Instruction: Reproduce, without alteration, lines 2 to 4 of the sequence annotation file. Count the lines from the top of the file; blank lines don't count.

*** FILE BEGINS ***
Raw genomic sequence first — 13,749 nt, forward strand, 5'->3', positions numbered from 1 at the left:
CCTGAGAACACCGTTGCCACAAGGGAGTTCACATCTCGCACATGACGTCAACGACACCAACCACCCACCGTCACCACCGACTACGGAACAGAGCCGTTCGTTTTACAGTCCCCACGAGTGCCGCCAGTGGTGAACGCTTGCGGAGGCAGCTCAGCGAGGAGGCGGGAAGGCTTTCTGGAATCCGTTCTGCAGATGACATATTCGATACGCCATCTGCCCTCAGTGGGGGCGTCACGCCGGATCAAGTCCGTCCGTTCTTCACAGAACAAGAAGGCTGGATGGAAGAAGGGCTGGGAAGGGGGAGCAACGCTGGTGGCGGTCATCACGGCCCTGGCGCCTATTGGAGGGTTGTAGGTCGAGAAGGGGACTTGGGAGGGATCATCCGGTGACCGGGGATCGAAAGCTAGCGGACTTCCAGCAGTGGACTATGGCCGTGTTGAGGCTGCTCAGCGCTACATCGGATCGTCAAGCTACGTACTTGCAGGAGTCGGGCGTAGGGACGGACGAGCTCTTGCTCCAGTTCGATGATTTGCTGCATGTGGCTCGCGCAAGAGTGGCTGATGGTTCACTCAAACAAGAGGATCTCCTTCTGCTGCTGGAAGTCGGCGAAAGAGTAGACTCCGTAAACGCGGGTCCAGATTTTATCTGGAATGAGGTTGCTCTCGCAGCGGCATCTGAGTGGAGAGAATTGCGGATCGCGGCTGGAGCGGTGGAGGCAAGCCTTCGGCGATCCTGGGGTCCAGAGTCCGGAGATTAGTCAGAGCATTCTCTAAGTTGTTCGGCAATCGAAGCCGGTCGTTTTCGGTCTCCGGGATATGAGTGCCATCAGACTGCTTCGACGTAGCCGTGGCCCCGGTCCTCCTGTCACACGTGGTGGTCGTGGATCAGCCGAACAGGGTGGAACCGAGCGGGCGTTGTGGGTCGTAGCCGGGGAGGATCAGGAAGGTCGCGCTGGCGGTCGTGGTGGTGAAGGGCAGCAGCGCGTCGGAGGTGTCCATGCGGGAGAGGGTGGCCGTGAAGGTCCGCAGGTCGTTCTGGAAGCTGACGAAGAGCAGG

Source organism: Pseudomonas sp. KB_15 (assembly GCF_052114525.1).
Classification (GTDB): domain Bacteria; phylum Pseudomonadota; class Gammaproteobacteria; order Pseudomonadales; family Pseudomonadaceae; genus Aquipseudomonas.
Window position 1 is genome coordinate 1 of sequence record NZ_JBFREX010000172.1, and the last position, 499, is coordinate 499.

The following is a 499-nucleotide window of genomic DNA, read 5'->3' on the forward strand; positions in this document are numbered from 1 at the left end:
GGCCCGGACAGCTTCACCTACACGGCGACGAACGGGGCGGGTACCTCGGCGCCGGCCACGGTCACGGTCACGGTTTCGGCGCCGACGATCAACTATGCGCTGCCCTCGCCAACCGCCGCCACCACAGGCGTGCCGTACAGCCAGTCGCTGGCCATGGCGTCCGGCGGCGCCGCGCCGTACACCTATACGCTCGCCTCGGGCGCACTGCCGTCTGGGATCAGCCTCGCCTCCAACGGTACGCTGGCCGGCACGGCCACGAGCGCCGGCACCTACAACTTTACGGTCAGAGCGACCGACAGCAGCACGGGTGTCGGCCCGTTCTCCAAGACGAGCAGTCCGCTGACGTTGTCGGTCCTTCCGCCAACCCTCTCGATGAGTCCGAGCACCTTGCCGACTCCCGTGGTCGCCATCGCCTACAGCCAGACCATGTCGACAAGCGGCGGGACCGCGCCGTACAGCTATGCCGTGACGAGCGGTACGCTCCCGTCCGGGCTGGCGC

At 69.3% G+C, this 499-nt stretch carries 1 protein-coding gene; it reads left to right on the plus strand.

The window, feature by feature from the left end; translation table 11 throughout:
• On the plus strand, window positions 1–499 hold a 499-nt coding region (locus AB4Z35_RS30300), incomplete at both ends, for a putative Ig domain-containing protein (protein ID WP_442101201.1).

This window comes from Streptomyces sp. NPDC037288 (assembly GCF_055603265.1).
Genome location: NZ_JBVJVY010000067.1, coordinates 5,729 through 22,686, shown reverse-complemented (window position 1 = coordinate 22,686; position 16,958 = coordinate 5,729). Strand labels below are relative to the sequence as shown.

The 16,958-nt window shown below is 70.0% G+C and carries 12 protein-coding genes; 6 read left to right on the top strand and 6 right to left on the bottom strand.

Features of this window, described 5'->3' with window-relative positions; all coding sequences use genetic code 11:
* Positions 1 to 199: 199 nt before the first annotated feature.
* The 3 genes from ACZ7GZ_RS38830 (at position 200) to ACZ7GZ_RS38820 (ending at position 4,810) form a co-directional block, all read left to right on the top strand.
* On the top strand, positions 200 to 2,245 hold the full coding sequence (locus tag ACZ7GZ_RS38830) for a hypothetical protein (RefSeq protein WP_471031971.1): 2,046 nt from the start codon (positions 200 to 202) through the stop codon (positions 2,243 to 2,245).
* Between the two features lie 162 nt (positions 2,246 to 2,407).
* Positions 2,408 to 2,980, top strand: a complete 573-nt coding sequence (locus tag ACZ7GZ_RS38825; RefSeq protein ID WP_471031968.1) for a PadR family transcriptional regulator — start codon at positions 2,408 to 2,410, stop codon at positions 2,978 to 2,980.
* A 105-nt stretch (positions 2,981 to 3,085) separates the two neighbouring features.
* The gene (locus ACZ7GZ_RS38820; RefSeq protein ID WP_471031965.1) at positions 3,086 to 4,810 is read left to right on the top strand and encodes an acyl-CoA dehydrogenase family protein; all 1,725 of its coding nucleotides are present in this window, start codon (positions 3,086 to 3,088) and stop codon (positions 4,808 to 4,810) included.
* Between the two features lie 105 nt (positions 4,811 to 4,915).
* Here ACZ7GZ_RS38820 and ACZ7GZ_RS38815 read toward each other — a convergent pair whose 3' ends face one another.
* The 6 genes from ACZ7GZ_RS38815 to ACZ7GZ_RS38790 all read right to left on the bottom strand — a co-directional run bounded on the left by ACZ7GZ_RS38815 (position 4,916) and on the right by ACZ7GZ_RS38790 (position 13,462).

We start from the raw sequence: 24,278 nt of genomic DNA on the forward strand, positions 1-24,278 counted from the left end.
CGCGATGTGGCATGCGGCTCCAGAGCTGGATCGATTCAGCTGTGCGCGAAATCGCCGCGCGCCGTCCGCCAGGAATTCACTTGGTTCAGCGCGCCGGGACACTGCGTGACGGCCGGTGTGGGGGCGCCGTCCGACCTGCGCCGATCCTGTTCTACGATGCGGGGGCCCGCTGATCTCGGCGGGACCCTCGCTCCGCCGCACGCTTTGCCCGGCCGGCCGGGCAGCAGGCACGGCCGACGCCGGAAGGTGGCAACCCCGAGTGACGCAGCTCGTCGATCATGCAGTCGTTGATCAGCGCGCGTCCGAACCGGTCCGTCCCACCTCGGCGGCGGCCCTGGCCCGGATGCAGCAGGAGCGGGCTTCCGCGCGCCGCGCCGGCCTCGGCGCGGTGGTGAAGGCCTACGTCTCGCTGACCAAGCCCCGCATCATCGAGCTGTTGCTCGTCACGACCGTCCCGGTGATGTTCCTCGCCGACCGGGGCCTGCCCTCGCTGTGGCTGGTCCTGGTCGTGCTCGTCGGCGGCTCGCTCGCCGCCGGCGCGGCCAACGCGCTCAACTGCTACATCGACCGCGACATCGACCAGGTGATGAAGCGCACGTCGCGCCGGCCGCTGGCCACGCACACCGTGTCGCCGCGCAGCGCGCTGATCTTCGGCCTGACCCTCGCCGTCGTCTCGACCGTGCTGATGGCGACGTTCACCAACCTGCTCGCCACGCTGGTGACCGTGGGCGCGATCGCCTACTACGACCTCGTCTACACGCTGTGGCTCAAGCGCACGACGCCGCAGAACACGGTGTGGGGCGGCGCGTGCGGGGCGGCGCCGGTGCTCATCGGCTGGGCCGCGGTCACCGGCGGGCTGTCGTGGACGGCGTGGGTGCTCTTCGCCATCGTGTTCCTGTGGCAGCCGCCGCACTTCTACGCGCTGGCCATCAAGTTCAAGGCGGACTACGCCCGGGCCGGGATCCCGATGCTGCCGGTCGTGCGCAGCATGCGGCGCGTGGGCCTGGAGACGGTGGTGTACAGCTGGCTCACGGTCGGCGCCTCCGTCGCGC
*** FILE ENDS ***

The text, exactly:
CCTGAGAACACCGTTGCCACAAGGGAGTTCACATCTCGCACATGACGTCAACGACACCAACCACCCACCGTCACCACCGACTACGGAACAGAGCCGTTCGTTTTACAGTCCCCACGAGTGCCGCCAGTGGTGAACGCTTGCGGAGGCAGCTCAGCGAGGAGGCGGGAAGGCTTTCTGGAATCCGTTCTGCAGATGACATATTCGATACGCCATCTGCCCTCAGTGGGGGCGTCACGCCGGATCAAGTCCGTCCGTTCTTCACAGAACAAGAAGGCTGGATGGAAGAAGGGCTGGGAAGGGGGAGCAACGCTGGTGGCGGTCATCACGGCCCTGGCGCCTATTGGAGGGTTGTAGGTCGAGAAGGGGACTTGGGAGGGATCATCCGGTGACCGGGGATCGAAAGCTAGCGGACTTCCAGCAGTGGACTATGGCCGTGTTGAGGCTGCTCAGCGCTACATCGGATCGTCAAGCTACGTACTTGCAGGAGTCGGGCGTAGGGACGGACGAGCTCTTGCTCCAGTTCGATGATTTGCTGCATGTGGCTCGCGCAAGAGTGGCTGATGGTTCACTCAAACAAGAGGATCTCCTTCTGCTGCTGGAAGTCGGCGAAAGAGTAGACTCCGTAAACGCGGGTCCAGATTTTATCTGGAATGAGGTTGCTCTCGCAGCGGCATCTGAGTGGAGAGAATTGCGGATCGCGGCTGGAGCGGTGGAGGCAAGCCTTCGGCGATCCTGGGGTCCAGAGTCCGGAGATTAGTCAGAGCATTCTCTAAGTTGTTCGGCAATCGAAGCCGGTCGTTTTCGGTCTCCGGGATATGAGTGCCATCAGACTGCTTCGACGTAGCCGTGGCCCCGGTCCTCCTGTCACACGTGGTGGTCGTGGATCAGCCGAACAGGGTGGAACCGAGCGGGCGTTGTGGGTCGTAGCCGGGGAGGATCAGGAAGGTCGCGCTGGCGGTCGTGGTGGTGAAGGGCAGCAGCGCGTCGGAGGTGTCCATGCGGGAGAGGGTGGCCGTGAAGGTCCGCAGGTCGTTCTGGAAGCTGACGAAGAGCAGG

Source organism: Pseudomonas sp. KB_15 (assembly GCF_052114525.1).
Classification (GTDB): domain Bacteria; phylum Pseudomonadota; class Gammaproteobacteria; order Pseudomonadales; family Pseudomonadaceae; genus Aquipseudomonas.